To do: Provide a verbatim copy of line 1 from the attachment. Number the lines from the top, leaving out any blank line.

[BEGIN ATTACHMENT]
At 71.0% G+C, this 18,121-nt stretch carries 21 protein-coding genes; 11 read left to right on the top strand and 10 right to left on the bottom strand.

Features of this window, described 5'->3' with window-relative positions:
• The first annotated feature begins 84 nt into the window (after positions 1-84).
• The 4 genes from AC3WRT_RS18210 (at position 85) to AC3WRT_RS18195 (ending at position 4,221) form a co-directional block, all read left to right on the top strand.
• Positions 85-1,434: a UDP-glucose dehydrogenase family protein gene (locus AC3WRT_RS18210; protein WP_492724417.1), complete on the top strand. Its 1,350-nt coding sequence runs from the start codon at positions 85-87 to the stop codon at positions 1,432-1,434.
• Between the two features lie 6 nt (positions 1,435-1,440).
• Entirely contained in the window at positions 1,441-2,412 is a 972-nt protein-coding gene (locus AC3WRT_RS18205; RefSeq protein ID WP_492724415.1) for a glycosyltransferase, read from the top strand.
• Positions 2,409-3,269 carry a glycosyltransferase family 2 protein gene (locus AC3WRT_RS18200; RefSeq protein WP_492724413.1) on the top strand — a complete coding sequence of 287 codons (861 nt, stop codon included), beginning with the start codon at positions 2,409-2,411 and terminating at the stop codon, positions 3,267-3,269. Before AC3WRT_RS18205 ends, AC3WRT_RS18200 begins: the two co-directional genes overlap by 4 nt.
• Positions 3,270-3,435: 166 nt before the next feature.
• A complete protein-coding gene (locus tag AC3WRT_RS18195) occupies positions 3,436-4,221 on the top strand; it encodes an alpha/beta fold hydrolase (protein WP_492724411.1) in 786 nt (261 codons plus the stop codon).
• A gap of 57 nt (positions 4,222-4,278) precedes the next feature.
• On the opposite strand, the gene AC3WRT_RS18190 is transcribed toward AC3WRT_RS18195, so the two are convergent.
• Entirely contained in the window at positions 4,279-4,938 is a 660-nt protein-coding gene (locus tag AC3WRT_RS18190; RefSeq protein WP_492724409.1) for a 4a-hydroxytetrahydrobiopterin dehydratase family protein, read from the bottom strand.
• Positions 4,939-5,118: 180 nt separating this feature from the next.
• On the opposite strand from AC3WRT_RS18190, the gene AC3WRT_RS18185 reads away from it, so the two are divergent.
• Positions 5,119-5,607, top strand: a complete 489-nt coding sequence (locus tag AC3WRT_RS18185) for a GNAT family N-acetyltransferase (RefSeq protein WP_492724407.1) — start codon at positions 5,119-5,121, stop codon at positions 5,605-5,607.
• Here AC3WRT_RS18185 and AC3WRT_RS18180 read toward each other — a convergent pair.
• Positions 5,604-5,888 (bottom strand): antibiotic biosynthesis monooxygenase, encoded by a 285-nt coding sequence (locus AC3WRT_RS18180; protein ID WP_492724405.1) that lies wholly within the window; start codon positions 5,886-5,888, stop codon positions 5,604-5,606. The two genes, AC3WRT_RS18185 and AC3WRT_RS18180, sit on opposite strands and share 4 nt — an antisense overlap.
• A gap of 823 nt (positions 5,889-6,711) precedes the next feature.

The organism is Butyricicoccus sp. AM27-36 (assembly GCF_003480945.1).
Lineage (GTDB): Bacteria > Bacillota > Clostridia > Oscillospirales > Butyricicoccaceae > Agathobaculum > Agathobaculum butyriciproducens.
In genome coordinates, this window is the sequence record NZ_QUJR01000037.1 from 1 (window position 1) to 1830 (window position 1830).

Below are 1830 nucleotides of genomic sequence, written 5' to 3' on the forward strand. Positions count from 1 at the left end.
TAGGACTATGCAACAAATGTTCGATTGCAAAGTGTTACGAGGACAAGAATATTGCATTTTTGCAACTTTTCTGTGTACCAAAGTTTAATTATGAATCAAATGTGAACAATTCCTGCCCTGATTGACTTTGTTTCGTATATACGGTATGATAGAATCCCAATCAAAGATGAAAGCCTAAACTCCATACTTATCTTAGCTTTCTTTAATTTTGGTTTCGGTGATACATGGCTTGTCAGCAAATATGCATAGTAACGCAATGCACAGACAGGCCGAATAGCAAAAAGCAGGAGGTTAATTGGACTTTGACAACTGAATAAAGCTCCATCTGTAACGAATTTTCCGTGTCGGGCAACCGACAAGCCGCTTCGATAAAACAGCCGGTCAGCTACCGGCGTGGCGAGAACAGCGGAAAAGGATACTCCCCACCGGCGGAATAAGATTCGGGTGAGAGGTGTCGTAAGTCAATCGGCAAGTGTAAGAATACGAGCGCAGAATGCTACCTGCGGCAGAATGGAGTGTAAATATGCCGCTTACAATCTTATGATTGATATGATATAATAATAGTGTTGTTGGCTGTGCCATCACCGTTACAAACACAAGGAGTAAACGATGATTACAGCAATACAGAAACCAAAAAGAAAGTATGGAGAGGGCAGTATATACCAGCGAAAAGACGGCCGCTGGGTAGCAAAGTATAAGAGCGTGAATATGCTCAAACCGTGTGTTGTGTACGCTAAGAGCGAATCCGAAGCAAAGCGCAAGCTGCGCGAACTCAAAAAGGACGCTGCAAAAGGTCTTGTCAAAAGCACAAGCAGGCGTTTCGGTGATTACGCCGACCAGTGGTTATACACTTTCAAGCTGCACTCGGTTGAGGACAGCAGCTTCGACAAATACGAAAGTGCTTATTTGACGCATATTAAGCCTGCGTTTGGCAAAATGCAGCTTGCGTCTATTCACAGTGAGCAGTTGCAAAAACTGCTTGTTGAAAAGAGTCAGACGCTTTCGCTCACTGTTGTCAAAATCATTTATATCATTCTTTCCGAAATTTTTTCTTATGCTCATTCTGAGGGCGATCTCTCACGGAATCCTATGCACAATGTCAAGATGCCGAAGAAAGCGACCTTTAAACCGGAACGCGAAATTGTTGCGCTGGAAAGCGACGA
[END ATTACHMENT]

At 71.0% G+C, this 18,121-nt stretch carries 21 protein-coding genes; 11 read left to right on the top strand and 10 right to left on the bottom strand.